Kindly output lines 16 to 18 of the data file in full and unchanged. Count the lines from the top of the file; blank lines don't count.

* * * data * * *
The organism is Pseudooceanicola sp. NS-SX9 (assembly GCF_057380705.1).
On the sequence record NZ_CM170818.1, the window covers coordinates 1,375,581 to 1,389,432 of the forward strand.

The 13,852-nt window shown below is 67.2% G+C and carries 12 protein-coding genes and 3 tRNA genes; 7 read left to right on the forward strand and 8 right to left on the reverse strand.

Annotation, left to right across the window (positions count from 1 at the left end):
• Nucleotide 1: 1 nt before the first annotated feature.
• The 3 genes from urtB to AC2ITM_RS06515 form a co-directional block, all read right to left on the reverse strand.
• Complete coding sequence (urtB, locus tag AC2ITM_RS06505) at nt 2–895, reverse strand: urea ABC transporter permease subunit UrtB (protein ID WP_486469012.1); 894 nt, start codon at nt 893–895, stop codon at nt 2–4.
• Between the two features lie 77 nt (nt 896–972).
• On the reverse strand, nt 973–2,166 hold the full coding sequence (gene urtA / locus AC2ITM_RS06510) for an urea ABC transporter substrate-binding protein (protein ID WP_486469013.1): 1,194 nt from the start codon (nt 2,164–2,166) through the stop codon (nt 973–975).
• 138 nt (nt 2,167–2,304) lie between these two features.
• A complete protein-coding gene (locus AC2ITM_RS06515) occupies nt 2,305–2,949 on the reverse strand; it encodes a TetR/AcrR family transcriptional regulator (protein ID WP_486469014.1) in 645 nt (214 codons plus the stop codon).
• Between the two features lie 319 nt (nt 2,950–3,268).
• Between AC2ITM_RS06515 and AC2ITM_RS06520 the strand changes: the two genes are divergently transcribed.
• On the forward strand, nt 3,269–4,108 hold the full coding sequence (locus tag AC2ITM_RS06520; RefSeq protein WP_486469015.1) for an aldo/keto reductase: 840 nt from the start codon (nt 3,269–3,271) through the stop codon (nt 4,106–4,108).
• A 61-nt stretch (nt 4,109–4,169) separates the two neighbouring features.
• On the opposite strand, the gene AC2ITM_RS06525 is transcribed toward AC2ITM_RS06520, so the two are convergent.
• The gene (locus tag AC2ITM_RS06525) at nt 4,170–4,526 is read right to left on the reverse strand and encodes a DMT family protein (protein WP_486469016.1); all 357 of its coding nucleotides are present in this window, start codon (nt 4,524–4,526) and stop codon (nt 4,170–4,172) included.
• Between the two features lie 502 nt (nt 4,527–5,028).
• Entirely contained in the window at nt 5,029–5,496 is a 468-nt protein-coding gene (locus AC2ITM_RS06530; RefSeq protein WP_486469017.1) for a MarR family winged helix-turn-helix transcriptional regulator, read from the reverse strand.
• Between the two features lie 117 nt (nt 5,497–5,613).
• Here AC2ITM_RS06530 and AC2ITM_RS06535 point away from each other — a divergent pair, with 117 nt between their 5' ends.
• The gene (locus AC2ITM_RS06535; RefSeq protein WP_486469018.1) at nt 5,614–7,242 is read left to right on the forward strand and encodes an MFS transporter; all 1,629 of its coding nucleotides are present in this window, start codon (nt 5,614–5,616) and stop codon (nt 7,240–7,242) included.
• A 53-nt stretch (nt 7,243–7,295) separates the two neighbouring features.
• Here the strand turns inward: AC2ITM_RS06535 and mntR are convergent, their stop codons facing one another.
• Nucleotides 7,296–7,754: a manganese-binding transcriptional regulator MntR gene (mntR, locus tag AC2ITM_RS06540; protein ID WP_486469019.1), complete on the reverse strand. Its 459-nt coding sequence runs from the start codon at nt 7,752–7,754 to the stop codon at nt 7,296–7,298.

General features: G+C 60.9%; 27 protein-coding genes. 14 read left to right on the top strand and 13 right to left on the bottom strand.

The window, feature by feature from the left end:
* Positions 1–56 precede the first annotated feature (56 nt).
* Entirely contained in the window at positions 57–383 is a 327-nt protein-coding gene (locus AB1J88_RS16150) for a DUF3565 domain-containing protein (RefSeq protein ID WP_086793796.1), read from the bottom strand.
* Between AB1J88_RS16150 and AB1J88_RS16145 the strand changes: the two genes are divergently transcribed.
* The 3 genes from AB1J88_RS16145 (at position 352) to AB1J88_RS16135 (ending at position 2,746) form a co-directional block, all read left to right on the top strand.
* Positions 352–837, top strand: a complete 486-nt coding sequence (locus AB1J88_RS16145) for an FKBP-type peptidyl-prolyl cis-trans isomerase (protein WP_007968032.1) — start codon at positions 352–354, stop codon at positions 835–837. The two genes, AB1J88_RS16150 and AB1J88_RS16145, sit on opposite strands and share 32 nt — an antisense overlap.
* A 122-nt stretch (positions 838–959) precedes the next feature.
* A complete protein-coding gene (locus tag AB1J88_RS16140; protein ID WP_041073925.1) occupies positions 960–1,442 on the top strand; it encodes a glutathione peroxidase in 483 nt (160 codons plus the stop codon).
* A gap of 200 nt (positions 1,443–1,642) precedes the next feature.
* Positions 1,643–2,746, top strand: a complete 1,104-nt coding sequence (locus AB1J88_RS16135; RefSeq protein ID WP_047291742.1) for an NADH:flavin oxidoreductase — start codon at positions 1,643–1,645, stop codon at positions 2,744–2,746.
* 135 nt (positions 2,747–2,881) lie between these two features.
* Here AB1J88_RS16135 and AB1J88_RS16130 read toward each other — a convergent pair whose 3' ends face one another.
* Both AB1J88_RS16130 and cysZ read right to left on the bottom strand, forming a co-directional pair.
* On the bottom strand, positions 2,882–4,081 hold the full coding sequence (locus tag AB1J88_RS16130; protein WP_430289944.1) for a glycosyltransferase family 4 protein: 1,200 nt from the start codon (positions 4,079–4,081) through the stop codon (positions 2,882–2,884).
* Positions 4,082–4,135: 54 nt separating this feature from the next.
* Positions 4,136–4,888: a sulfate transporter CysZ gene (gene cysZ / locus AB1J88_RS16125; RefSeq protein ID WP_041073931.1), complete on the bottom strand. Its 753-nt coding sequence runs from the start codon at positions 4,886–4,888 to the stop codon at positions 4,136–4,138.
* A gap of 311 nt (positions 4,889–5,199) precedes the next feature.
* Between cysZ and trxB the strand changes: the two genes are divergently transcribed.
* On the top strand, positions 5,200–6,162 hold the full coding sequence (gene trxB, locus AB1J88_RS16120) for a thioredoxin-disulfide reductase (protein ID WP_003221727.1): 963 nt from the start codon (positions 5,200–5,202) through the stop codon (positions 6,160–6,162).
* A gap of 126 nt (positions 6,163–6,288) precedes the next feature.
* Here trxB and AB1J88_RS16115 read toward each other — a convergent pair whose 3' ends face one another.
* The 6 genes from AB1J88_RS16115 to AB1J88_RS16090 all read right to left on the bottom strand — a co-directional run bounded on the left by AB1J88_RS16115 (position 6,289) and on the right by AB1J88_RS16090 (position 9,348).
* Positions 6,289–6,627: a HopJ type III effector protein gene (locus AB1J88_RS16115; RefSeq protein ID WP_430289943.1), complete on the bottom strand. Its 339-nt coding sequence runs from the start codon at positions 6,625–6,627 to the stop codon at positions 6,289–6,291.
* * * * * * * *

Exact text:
• On the opposite strand, the gene AC2ITM_RS06525 is transcribed toward AC2ITM_RS06520, so the two are convergent.
• The gene (locus tag AC2ITM_RS06525) at nt 4,170–4,526 is read right to left on the reverse strand and encodes a DMT family protein (protein WP_486469016.1); all 357 of its coding nucleotides are present in this window, start codon (nt 4,524–4,526) and stop codon (nt 4,170–4,172) included.
• Between the two features lie 502 nt (nt 4,527–5,028).